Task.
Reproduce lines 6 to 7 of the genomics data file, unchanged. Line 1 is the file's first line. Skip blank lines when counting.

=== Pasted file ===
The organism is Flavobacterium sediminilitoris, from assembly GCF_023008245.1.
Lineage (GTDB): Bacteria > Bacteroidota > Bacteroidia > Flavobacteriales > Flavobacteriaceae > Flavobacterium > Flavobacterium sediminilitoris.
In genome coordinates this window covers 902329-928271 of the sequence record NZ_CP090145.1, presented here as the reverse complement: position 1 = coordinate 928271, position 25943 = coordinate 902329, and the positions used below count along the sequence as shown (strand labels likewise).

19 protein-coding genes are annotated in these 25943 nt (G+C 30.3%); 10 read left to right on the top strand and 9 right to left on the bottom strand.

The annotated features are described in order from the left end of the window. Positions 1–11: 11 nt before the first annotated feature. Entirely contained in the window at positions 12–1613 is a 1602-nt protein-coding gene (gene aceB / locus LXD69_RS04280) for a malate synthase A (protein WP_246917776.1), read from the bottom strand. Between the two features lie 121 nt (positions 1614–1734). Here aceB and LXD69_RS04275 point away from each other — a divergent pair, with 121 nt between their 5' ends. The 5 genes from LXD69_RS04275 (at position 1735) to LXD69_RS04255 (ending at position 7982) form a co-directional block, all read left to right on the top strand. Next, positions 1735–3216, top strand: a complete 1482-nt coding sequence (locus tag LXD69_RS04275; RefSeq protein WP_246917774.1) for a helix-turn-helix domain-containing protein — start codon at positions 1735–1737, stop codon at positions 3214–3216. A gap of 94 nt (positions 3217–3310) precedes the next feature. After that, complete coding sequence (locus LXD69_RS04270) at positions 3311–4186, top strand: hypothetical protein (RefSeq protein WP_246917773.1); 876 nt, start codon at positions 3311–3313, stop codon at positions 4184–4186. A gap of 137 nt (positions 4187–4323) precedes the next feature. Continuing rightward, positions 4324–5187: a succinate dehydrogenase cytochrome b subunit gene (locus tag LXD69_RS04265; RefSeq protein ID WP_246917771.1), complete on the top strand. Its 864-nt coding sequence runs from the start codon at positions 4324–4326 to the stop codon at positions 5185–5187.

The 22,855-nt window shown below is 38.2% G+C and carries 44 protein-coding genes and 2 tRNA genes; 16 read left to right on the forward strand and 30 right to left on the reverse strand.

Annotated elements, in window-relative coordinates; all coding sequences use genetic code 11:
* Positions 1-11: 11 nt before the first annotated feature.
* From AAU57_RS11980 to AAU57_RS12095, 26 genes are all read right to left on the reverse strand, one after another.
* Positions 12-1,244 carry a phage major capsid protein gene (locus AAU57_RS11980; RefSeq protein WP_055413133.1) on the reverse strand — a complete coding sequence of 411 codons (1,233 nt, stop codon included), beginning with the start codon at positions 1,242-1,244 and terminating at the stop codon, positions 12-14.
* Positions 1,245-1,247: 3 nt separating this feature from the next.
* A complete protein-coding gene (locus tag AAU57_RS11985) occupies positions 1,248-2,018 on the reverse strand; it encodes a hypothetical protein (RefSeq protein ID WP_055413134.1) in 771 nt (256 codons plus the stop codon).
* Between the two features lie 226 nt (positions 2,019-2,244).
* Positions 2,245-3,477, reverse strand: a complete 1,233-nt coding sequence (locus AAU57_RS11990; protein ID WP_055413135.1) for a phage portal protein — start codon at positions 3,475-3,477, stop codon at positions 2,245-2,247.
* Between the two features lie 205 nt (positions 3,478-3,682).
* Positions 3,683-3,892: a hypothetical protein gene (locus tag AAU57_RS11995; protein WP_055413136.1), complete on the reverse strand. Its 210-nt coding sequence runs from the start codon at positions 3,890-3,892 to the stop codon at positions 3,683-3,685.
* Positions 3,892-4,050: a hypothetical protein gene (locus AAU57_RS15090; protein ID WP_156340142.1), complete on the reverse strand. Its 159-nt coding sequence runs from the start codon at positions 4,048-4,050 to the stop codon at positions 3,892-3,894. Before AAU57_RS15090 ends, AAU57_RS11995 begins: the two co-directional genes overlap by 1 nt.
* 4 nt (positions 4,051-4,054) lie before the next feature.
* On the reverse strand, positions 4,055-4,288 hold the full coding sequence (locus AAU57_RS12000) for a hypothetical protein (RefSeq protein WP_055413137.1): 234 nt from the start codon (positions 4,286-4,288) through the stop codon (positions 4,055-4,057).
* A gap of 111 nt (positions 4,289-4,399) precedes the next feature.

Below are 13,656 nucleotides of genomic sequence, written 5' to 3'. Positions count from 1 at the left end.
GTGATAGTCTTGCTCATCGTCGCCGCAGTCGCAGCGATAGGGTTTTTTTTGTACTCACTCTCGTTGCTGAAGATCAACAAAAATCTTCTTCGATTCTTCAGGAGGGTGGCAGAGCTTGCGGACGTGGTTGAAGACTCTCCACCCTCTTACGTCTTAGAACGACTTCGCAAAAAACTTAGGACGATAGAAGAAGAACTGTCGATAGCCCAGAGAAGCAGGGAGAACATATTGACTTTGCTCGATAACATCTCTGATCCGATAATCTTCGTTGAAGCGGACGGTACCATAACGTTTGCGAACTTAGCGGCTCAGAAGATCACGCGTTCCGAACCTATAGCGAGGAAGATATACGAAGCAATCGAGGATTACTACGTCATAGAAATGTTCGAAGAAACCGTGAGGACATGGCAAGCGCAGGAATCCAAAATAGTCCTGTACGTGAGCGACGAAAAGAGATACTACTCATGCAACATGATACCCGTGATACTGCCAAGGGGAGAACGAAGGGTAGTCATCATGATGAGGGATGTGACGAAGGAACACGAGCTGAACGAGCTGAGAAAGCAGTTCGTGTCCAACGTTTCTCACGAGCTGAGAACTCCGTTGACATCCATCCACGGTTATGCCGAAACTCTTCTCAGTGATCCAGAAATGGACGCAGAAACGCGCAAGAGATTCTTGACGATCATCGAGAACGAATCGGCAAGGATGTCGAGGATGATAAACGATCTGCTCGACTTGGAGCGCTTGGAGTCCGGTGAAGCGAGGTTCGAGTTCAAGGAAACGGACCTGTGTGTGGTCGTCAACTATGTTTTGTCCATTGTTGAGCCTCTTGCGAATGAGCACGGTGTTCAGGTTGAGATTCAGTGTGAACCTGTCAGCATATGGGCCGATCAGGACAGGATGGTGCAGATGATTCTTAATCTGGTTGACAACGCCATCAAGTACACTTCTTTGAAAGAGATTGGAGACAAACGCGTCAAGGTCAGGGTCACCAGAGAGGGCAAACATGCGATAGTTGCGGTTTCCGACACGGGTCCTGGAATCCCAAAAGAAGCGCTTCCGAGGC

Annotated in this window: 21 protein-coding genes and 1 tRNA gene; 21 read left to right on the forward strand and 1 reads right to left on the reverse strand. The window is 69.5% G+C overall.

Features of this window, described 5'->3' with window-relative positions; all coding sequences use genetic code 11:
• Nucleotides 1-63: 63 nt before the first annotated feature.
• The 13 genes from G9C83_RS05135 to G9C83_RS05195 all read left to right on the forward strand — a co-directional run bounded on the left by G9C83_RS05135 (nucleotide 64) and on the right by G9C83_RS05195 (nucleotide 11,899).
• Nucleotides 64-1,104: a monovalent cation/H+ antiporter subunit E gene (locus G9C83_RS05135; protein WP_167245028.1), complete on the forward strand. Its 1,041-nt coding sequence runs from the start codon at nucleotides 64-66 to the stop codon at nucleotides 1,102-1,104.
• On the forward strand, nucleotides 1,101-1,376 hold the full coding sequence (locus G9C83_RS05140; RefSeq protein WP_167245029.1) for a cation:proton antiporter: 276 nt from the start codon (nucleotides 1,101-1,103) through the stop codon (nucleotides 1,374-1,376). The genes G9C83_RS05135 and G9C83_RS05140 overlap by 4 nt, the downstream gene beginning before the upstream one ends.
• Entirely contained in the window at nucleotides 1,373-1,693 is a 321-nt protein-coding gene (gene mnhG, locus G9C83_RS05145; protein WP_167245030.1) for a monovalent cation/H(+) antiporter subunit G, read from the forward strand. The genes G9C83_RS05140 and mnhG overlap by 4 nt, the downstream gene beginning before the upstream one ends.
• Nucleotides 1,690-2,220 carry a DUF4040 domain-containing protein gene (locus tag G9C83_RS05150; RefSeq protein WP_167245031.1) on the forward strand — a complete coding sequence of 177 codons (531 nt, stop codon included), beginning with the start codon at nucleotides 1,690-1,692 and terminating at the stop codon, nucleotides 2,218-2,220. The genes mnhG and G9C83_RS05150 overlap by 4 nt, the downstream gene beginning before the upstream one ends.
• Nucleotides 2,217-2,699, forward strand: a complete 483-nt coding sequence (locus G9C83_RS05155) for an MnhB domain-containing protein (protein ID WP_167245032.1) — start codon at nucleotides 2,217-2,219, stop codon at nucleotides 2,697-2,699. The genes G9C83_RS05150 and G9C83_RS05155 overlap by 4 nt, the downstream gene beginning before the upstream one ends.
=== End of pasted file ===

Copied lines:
The 22,855-nt window shown below is 38.2% G+C and carries 44 protein-coding genes and 2 tRNA genes; 16 read left to right on the forward strand and 30 right to left on the reverse strand.

Annotated elements, in window-relative coordinates; all coding sequences use genetic code 11: